Often, a Massachusetts Personal injury attorney will be handling your personal injury claim, and a Bankruptcy attorney will be handling your Bankruptcy. Your personal injury attorney will be required to coordinate with the bankruptcy attorney and bankruptcy court to obtain permission from the bankruptcy court to proceed with your personal injury claim. This can lengthen the time and financial burden of the personal injury case.
Federal law mandates the full disclosure of all assets during bankruptcy proceedings. Failing to reveal a personal injury claim can lead to severe repercussions, including the loss of the claim or settlement funds, emphasizing the importance of complete transparency.
Will I be able to keep my personal injury award if I file for Bankruptcy?
Massachusetts permits its debtors to elect between the Federal bankruptcy exemptions or State exemptions. These exemptions will play a critical role in what you will ultimately be able to keep from your personal injury settlement. While 11 USC 522 (d) (11) allows individuals to protect a certain amount of their personal injury award related to personal bodily injury, this does not protect compensation for pain and suffering or for actual money loss, for example medical expenses or lost wages due to the accident. In addition, 11 USC 522 (d) (5) allows for a “wildcard” exemption to protect any property, including a personal injury award, without regard to the above. However this amount can change year to year.
The key takeaway here is the bankruptcy court will likely allocate a substantial portion of your personal injury settlement to creditors. Filing for bankruptcy may significantly diminish the net recovery of your personal injury award. As a result, clients are often left dissatisfied due to the reduced compensation they receive for their injuries.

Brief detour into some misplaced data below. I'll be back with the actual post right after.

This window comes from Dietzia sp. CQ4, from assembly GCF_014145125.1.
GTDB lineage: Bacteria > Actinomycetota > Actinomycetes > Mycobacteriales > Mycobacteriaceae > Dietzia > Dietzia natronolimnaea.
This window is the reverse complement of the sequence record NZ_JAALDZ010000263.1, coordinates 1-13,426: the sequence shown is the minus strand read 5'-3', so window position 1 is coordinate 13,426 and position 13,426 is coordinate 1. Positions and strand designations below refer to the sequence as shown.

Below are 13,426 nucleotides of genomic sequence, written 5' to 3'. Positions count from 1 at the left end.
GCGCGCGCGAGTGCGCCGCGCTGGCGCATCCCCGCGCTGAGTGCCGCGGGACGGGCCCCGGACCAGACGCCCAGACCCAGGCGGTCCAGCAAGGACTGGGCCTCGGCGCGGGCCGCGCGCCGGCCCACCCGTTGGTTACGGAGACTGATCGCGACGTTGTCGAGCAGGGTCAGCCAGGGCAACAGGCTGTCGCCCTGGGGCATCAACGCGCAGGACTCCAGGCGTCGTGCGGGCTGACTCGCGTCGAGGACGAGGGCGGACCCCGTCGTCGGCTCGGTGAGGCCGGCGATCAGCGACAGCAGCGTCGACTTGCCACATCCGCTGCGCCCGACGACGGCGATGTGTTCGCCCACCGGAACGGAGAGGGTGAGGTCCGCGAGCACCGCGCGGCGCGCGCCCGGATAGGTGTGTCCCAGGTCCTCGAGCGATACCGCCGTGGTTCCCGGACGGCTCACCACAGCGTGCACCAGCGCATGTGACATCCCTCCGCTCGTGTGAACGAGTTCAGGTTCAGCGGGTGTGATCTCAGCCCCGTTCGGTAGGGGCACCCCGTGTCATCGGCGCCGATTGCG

Outstanding Medical Bills related to my Massachusetts Personal Injury Accident
An individual may consider filing for Chapter 13 Bankruptcy due to outstanding medical bills related to an injury suffered due to someone else’s negligence. If that is the reason, those individuals should speak with an experienced personal injury attorney before choosing Chapter 13 Bankruptcy. Damages from an accident, including medical expenses, lost wages, and lost income, can be compensated by the negligent individual and their insurance company.
At Gavagan Law, our experienced personal injury attorneys are adept at handling cases involving severe injuries related to all types of personal injury claims including slip and falls, car accidents, bicycle accidents, and pedestrian accidents. These can result in serious injuries, which can lead to excessive medical expenses, lost wages, and potentially permanent disability and inability to work. When bankruptcy intertwines with your personal injury claim, navigating the legal landscape becomes even more complex. We’re committed to ensuring negligent individuals are held accountable and our clients obtain the legal compensation they deserve. Contact us for a free consultation, and let our legal expertise clear the path to your personal injury recovery.